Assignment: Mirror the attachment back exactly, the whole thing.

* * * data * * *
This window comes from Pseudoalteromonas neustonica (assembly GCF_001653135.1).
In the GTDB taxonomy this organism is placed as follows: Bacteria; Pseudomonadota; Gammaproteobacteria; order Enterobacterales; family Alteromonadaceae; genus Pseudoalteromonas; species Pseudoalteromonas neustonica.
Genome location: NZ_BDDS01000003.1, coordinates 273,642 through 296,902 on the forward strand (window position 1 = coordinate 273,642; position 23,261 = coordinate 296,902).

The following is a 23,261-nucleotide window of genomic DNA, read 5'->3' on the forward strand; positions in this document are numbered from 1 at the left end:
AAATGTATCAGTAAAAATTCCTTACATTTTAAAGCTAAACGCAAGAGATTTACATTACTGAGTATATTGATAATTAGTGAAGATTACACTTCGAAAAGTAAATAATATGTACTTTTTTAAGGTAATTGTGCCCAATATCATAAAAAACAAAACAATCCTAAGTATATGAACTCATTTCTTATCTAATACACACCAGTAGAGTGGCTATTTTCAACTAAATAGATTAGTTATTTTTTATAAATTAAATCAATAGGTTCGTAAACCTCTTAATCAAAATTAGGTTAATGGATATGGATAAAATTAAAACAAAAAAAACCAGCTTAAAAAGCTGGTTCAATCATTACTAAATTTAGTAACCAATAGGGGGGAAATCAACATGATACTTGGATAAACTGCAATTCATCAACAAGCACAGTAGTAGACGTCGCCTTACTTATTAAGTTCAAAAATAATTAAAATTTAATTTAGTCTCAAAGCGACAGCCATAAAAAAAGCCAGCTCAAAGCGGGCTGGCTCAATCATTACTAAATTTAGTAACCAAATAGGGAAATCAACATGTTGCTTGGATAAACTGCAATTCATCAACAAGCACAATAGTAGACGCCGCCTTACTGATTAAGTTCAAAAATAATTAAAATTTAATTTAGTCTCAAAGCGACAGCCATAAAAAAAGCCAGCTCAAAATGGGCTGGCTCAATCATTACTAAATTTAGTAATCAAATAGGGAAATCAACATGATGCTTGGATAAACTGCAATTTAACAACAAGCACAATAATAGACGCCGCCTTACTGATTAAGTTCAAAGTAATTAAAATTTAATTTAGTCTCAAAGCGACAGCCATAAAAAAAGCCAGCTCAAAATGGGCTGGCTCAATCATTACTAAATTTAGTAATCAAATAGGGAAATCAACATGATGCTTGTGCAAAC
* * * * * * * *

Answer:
This window comes from Pseudoalteromonas neustonica (assembly GCF_001653135.1).
In the GTDB taxonomy this organism is placed as follows: Bacteria; Pseudomonadota; Gammaproteobacteria; order Enterobacterales; family Alteromonadaceae; genus Pseudoalteromonas; species Pseudoalteromonas neustonica.
Genome location: NZ_BDDS01000003.1, coordinates 273,642 through 296,902 on the forward strand (window position 1 = coordinate 273,642; position 23,261 = coordinate 296,902).

The following is a 23,261-nucleotide window of genomic DNA, read 5'->3' on the forward strand; positions in this document are numbered from 1 at the left end:
AAATGTATCAGTAAAAATTCCTTACATTTTAAAGCTAAACGCAAGAGATTTACATTACTGAGTATATTGATAATTAGTGAAGATTACACTTCGAAAAGTAAATAATATGTACTTTTTTAAGGTAATTGTGCCCAATATCATAAAAAACAAAACAATCCTAAGTATATGAACTCATTTCTTATCTAATACACACCAGTAGAGTGGCTATTTTCAACTAAATAGATTAGTTATTTTTTATAAATTAAATCAATAGGTTCGTAAACCTCTTAATCAAAATTAGGTTAATGGATATGGATAAAATTAAAACAAAAAAAACCAGCTTAAAAAGCTGGTTCAATCATTACTAAATTTAGTAACCAATAGGGGGGAAATCAACATGATACTTGGATAAACTGCAATTCATCAACAAGCACAGTAGTAGACGTCGCCTTACTTATTAAGTTCAAAAATAATTAAAATTTAATTTAGTCTCAAAGCGACAGCCATAAAAAAAGCCAGCTCAAAGCGGGCTGGCTCAATCATTACTAAATTTAGTAACCAAATAGGGAAATCAACATGTTGCTTGGATAAACTGCAATTCATCAACAAGCACAATAGTAGACGCCGCCTTACTGATTAAGTTCAAAAATAATTAAAATTTAATTTAGTCTCAAAGCGACAGCCATAAAAAAAGCCAGCTCAAAATGGGCTGGCTCAATCATTACTAAATTTAGTAATCAAATAGGGAAATCAACATGATGCTTGGATAAACTGCAATTTAACAACAAGCACAATAATAGACGCCGCCTTACTGATTAAGTTCAAAGTAATTAAAATTTAATTTAGTCTCAAAGCGACAGCCATAAAAAAAGCCAGCTCAAAATGGGCTGGCTCAATCATTACTAAATTTAGTAATCAAATAGGGAAATCAACATGATGCTTGTGCAAAC